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Underemployment supports case for scrapping super rule

Superannuation  |  22/06/2017  |   3 min read

With an increasing number of Australians taking up several casual or contract jobs to earn a regular income, there is growing pressure from Labor and the industry super funds to scrap the rule that excludes mandatory employer contributions into super for those employees earning less than $450 a month.

The industry funds are pointing out that this rule particularly impacts the retirement outlook for lower paid workers, especially women, who might earn less than this amount from each of several different employers.




Place this in the context of the rising ‘underemployment’ rate in Australia and you start to understand the potential impact of this rule on many people.

According to the Australian Bureau of Statistics (ABS), while unemployment has fallen since February 2015 by 0.5% to 5.7%, underemployment has remained at 8.5%. Women accounted for nearly 57% of underemployed people in November 2016. The highest underemployment rate is in the 15-24 age group.*

In recent analysis (PDF), the Association of Superannuation Funds of Australia (ASFA) said 'super should be for all Australians' and calculated the current rule meant a young student in casual work could forgo around $1,900 of super  contributions over five years, while a 37-year-old single mother could miss out on about $1,425 over three years.

These foregone contributions, assuming investment earnings of around 6% per annum in super, would amount to retirement savings reduced by $26,000 and $8,000 respectively, according to ASFA.

The Council of Small Business Australia (COSBOA) appears to be supportive of the change, but suggests that to make administration of super easier, super contributions could be collected through the normal PAYG income tax system. COSBOA says the Australian Tax Office could then be responsible for allocating the contributions into the employees’ preferred super funds.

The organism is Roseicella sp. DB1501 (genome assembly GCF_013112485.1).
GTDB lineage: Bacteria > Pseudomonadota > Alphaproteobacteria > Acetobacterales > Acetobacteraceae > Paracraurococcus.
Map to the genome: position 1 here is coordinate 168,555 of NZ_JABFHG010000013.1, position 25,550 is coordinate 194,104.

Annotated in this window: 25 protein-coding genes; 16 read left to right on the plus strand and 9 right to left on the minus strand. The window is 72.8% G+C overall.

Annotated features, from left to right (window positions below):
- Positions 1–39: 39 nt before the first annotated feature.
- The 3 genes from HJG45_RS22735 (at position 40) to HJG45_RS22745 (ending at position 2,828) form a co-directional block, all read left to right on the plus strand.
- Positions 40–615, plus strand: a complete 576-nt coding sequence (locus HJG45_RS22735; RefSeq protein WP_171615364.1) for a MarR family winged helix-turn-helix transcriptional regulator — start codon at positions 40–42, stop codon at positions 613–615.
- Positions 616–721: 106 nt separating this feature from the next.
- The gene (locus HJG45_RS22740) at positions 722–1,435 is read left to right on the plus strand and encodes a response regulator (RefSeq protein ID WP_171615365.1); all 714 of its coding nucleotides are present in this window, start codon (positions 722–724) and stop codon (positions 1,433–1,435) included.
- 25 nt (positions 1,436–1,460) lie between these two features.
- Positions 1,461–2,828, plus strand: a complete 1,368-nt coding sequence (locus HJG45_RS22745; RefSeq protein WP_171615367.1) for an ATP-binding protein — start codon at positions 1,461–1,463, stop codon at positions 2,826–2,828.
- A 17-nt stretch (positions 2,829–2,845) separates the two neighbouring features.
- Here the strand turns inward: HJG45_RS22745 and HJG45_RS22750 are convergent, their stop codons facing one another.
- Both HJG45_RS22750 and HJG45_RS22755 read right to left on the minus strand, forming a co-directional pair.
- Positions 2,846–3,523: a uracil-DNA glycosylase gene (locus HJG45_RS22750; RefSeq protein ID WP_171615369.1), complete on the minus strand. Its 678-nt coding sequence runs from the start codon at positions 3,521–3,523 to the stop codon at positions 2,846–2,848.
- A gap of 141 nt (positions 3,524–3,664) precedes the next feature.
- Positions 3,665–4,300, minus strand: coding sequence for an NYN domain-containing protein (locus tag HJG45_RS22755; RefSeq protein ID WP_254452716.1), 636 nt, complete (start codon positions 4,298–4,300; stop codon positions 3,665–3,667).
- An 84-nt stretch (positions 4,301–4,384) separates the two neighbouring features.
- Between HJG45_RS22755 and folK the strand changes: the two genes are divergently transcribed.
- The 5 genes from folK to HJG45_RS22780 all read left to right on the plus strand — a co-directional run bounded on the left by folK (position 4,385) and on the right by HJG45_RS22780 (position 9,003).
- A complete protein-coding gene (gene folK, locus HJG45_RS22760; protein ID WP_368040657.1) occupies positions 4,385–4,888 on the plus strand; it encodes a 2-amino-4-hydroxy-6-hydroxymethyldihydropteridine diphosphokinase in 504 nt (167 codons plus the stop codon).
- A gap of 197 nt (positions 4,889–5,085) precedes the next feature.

It argues that this would also ensure there were no backlogs of missing contributions, which would add an extra layer of protection for vulnerable workers, especially if a small business collapsed.

It is important to note that there are already facilities in place to manage employee super. If your business nominates Equip as its default super fund, you have access to a free clearing house service in which you can set up payments for employee super contributions into funds other than Equip. For more information on this, check out this page.

Where did the $450 rule come from?

When the $450 rule for super contributions was introduced in the early 1990s, earning $450 a month meant an employee was just below the tax-free threshold of $5,200. But this threshold has since more than trebled to $18,200, turning the $450 rule into a quite arbitrary cut-off amount for super contributions. It is important to also note, that prior to 2003, the ABS says the proportion of people unemployed was higher than those underemployed. In other words, full-time jobs were more the norm.

* If you’re interested in learning more about the unemployment v. underemployment trends, or how underemployment is defined, you can visit the ABS website here.

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